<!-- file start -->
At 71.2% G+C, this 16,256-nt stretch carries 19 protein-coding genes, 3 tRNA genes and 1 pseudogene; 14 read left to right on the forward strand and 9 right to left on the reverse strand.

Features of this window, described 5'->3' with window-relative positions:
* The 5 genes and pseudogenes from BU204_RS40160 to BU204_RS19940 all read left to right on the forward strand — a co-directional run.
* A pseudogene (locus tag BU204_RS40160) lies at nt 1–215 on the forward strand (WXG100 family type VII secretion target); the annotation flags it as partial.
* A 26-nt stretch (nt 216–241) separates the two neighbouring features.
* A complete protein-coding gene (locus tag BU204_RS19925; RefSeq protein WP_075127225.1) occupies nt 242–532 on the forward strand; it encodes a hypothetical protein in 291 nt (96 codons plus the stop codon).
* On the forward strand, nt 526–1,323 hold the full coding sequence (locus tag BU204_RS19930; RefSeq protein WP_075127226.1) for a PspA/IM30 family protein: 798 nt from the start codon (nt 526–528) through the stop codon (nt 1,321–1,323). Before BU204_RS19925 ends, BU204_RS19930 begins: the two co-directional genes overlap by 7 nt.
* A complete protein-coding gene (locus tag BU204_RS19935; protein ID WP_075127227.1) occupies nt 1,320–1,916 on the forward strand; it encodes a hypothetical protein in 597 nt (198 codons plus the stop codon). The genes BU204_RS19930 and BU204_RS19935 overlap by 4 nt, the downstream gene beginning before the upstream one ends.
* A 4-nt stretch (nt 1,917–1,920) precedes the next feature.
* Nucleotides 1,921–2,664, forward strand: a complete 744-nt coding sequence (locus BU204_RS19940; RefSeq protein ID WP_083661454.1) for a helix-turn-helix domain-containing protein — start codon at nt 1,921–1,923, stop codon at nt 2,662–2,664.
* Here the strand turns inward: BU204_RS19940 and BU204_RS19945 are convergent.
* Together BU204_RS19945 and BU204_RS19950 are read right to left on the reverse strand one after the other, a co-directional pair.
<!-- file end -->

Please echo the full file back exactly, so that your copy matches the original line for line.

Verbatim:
At 71.2% G+C, this 16,256-nt stretch carries 19 protein-coding genes, 3 tRNA genes and 1 pseudogene; 14 read left to right on the forward strand and 9 right to left on the reverse strand.

Features of this window, described 5'->3' with window-relative positions:
* The 5 genes and pseudogenes from BU204_RS40160 to BU204_RS19940 all read left to right on the forward strand — a co-directional run.
* A pseudogene (locus tag BU204_RS40160) lies at nt 1–215 on the forward strand (WXG100 family type VII secretion target); the annotation flags it as partial.
* A 26-nt stretch (nt 216–241) separates the two neighbouring features.
* A complete protein-coding gene (locus tag BU204_RS19925; RefSeq protein WP_075127225.1) occupies nt 242–532 on the forward strand; it encodes a hypothetical protein in 291 nt (96 codons plus the stop codon).
* On the forward strand, nt 526–1,323 hold the full coding sequence (locus tag BU204_RS19930; RefSeq protein WP_075127226.1) for a PspA/IM30 family protein: 798 nt from the start codon (nt 526–528) through the stop codon (nt 1,321–1,323). Before BU204_RS19925 ends, BU204_RS19930 begins: the two co-directional genes overlap by 7 nt.
* A complete protein-coding gene (locus tag BU204_RS19935; protein ID WP_075127227.1) occupies nt 1,320–1,916 on the forward strand; it encodes a hypothetical protein in 597 nt (198 codons plus the stop codon). The genes BU204_RS19930 and BU204_RS19935 overlap by 4 nt, the downstream gene beginning before the upstream one ends.
* A 4-nt stretch (nt 1,917–1,920) precedes the next feature.
* Nucleotides 1,921–2,664, forward strand: a complete 744-nt coding sequence (locus BU204_RS19940; RefSeq protein ID WP_083661454.1) for a helix-turn-helix domain-containing protein — start codon at nt 1,921–1,923, stop codon at nt 2,662–2,664.
* Here the strand turns inward: BU204_RS19940 and BU204_RS19945 are convergent.
* Together BU204_RS19945 and BU204_RS19950 are read right to left on the reverse strand one after the other, a co-directional pair.